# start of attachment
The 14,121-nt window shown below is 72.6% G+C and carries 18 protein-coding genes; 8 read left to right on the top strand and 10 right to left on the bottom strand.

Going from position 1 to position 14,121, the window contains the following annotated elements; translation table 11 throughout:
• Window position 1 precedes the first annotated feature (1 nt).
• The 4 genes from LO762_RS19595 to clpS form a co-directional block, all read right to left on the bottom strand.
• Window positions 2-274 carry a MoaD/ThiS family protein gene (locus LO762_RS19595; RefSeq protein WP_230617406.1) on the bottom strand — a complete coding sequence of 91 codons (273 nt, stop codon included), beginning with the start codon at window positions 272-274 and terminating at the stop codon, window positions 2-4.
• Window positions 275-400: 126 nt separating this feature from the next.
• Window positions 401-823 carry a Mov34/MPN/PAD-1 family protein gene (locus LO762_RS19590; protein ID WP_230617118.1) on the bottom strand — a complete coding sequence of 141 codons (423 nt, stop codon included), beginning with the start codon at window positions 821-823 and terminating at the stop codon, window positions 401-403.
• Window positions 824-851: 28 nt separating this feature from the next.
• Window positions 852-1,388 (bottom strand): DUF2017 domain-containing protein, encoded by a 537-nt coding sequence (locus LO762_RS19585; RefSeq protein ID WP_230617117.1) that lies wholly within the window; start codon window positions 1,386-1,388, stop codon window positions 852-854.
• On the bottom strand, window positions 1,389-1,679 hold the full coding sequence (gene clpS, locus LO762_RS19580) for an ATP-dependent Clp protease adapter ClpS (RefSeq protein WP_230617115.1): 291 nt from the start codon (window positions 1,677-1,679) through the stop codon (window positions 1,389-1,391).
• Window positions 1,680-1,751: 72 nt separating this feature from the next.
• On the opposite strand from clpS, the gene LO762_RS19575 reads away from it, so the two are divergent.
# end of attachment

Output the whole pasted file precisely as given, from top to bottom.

The 14,121-nt window shown below is 72.6% G+C and carries 18 protein-coding genes; 8 read left to right on the top strand and 10 right to left on the bottom strand.

Going from position 1 to position 14,121, the window contains the following annotated elements; translation table 11 throughout:
• Window position 1 precedes the first annotated feature (1 nt).
• The 4 genes from LO762_RS19595 to clpS form a co-directional block, all read right to left on the bottom strand.
• Window positions 2-274 carry a MoaD/ThiS family protein gene (locus LO762_RS19595; RefSeq protein WP_230617406.1) on the bottom strand — a complete coding sequence of 91 codons (273 nt, stop codon included), beginning with the start codon at window positions 272-274 and terminating at the stop codon, window positions 2-4.
• Window positions 275-400: 126 nt separating this feature from the next.
• Window positions 401-823 carry a Mov34/MPN/PAD-1 family protein gene (locus LO762_RS19590; protein ID WP_230617118.1) on the bottom strand — a complete coding sequence of 141 codons (423 nt, stop codon included), beginning with the start codon at window positions 821-823 and terminating at the stop codon, window positions 401-403.
• Window positions 824-851: 28 nt separating this feature from the next.
• Window positions 852-1,388 (bottom strand): DUF2017 domain-containing protein, encoded by a 537-nt coding sequence (locus LO762_RS19585; RefSeq protein ID WP_230617117.1) that lies wholly within the window; start codon window positions 1,386-1,388, stop codon window positions 852-854.
• On the bottom strand, window positions 1,389-1,679 hold the full coding sequence (gene clpS, locus LO762_RS19580) for an ATP-dependent Clp protease adapter ClpS (RefSeq protein WP_230617115.1): 291 nt from the start codon (window positions 1,677-1,679) through the stop codon (window positions 1,389-1,391).
• Window positions 1,680-1,751: 72 nt separating this feature from the next.
• On the opposite strand from clpS, the gene LO762_RS19575 reads away from it, so the two are divergent.